PowerPoint Visualization Techniques
Good visualization techniques can help deliver amazing PowerPoint presentations. The key is to use good visuals – illustrations, images, maps, graphs, charts, tables, diagrams and animation and not just text.
These tips should help you understand the importance of visuals in presentations:
1. Image clarity – “A picture is worth a thousand words”. This old saying still holds true, provided it is big and clear to be visible on your PowerPoint slide.
- Use higher resolution images. Compressed pictures work best for documents and email and not always for PowerPoint
- While cropping or stretching images, do it from corners and not the sides. By doing so, you retain the ratio of the original image without distorting the image
- When using any image in slide master, ensure it is big enough to be clearly visible in large presentation venues
2. Visual metaphors – Use familiar objects to explain abstract concepts and ideas to help your audience understand.
3. KISS – Keep It Short and Simple. Avoid sentence fog on the slides. Thumb rule being no more than six words in a sentence; no more than six sentences on one slide. Showing fewer words allows for more engagement.
4. De-clutter – Less is more, really. The human brain gets bored easily, especially with too much information at one go. Use one or two impressive visuals in place of text to retain the attention of your audience.
5. Image format – When using multiple images (or clipart or shapes) on a single slide, ensure consistent picture format and color scheme. Images have a profound awe-inspiring effect when blended with few keywords or phrases on a single slide. Posters and greetings cards use this mantra quite often.
6. Color zen – Colors are very powerful, especially when used in contrast and complimenting shades.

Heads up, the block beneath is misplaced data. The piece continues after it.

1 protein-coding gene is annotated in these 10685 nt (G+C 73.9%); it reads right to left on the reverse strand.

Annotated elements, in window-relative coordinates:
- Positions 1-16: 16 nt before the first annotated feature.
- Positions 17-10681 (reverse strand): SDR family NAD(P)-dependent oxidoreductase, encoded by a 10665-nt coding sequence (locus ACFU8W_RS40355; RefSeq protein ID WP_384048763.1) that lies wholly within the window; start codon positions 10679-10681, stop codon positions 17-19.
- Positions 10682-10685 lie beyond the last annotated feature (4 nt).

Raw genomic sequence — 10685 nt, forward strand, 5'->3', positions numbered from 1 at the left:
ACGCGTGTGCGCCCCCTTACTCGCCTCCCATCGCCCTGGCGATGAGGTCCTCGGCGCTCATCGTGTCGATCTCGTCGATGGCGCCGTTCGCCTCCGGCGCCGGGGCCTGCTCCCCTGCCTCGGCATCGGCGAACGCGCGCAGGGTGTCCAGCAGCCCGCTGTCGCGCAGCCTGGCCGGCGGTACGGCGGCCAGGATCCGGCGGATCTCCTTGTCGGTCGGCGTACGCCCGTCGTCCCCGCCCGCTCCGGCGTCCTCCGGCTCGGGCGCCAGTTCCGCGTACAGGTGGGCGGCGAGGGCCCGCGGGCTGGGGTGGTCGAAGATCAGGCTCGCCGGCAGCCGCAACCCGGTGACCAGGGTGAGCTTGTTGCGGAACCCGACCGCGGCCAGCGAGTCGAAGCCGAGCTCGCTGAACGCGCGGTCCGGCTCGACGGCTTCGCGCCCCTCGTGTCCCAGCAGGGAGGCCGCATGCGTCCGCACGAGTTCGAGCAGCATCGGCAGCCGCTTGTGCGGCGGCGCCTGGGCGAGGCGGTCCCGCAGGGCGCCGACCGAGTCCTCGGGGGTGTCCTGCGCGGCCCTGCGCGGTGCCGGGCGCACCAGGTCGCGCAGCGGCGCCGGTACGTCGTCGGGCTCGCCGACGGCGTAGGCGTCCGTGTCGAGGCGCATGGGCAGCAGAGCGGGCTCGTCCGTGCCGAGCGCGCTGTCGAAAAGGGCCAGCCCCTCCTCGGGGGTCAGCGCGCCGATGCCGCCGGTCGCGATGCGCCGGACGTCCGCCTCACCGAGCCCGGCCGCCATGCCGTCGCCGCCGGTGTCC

- Background colors – Avoid bright, sharp colors like red, green and yellow. Also, keep in mind, when presenting in brightly lit rooms that a white background causes a glare effect for readers.
- Font Colors – Color-code key words or phrases to draw attention.
- Shadow – Tint images to enhance the emotional experience of the audience.
7. CUIKA – Data is often depicted pictorially with charts, graphs, and tables. Its purpose is to deduce and convey meaning out of complex numbers. The CUIKA approach does just that; it lets the data speak:
- Collected: Represent data which is actual and measurable
- Understandable: Use appropriate chart/graph to make data understandable
- Integrity: Ensure data is accurate and not distorted
- Known: Use known variables
- Actionable: It must solicit action
8. Smart animation – Good animation promotes understanding and appreciation of a topic. The right mix of animation gives a gentle stir to senses of audience. Overuse of animation can kill a presentation. You can also use readily available animated graphics to save time. Use animations to…
- depict relationships between key topics to either compare or contrast or sequence.
- set pace to information being shared in pieces to ensure easy grasp
- evoke and stir thinking amongst the audience
- simplify points presented or to discuss parts that make up a whole headline
A presenter has the responsibility to educate, excite and entertain. One can use PowerPoint tools to make a visually compelling presentation; nonetheless, the essence is the core content.
Wittten by Kitty Kachwa for Chillibreeze
If you have any queries, contact us